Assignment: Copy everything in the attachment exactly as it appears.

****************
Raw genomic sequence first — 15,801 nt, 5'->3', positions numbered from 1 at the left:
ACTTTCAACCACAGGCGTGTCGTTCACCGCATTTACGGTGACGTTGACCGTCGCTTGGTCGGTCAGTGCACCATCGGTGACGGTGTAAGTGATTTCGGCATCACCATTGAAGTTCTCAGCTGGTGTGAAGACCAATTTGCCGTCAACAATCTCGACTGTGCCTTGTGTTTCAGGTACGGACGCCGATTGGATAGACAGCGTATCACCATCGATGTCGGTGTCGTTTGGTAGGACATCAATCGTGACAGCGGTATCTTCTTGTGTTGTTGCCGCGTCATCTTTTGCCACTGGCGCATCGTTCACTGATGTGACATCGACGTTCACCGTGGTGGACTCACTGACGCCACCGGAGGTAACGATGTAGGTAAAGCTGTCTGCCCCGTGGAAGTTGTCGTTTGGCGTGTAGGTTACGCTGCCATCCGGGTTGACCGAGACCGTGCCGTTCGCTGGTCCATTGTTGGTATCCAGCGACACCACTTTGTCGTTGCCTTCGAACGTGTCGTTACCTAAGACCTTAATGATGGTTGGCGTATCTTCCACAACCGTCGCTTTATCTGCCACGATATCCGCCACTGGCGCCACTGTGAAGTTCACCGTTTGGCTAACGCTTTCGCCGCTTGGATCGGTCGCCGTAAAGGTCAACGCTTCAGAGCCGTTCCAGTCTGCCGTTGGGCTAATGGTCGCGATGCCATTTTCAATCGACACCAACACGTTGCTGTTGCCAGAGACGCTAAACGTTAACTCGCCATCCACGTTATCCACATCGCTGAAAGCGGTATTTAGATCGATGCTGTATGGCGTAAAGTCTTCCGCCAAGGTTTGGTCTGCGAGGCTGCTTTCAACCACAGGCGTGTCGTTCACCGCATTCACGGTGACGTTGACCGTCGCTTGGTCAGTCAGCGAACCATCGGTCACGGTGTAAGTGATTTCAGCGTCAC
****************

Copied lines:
Raw genomic sequence first — 15,801 nt, 5'->3', positions numbered from 1 at the left:
ACTTTCAACCACAGGCGTGTCGTTCACCGCATTTACGGTGACGTTGACCGTCGCTTGGTCGGTCAGTGCACCATCGGTGACGGTGTAAGTGATTTCGGCATCACCATTGAAGTTCTCAGCTGGTGTGAAGACCAATTTGCCGTCAACAATCTCGACTGTGCCTTGTGTTTCAGGTACGGACGCCGATTGGATAGACAGCGTATCACCATCGATGTCGGTGTCGTTTGGTAGGACATCAATCGTGACAGCGGTATCTTCTTGTGTTGTTGCCGCGTCATCTTTTGCCACTGGCGCATCGTTCACTGATGTGACATCGACGTTCACCGTGGTGGACTCACTGACGCCACCGGAGGTAACGATGTAGGTAAAGCTGTCTGCCCCGTGGAAGTTGTCGTTTGGCGTGTAGGTTACGCTGCCATCCGGGTTGACCGAGACCGTGCCGTTCGCTGGTCCATTGTTGGTATCCAGCGACACCACTTTGTCGTTGCCTTCGAACGTGTCGTTACCTAAGACCTTAATGATGGTTGGCGTATCTTCCACAACCGTCGCTTTATCTGCCACGATATCCGCCACTGGCGCCACTGTGAAGTTCACCGTTTGGCTAACGCTTTCGCCGCTTGGATCGGTCGCCGTAAAGGTCAACGCTTCAGAGCCGTTCCAGTCTGCCGTTGGGCTAATGGTCGCGATGCCATTTTCAATCGACACCAACACGTTGCTGTTGCCAGAGACGCTAAACGTTAACTCGCCATCCACGTTATCCACATCGCTGAAAGCGGTATTTAGATCGATGCTGTATGGCGTAAAGTCTTCCGCCAAGGTTTGGTCTGCGAGGCTGCTTTCAACCACAGGCGTGTCGTTCACCGCATTCACGGTGACGTTGACCGTCGCTTGGTCAGTCAGCGAACCATCGGTCACGGTGTAAGTGATTTCAGCGTCAC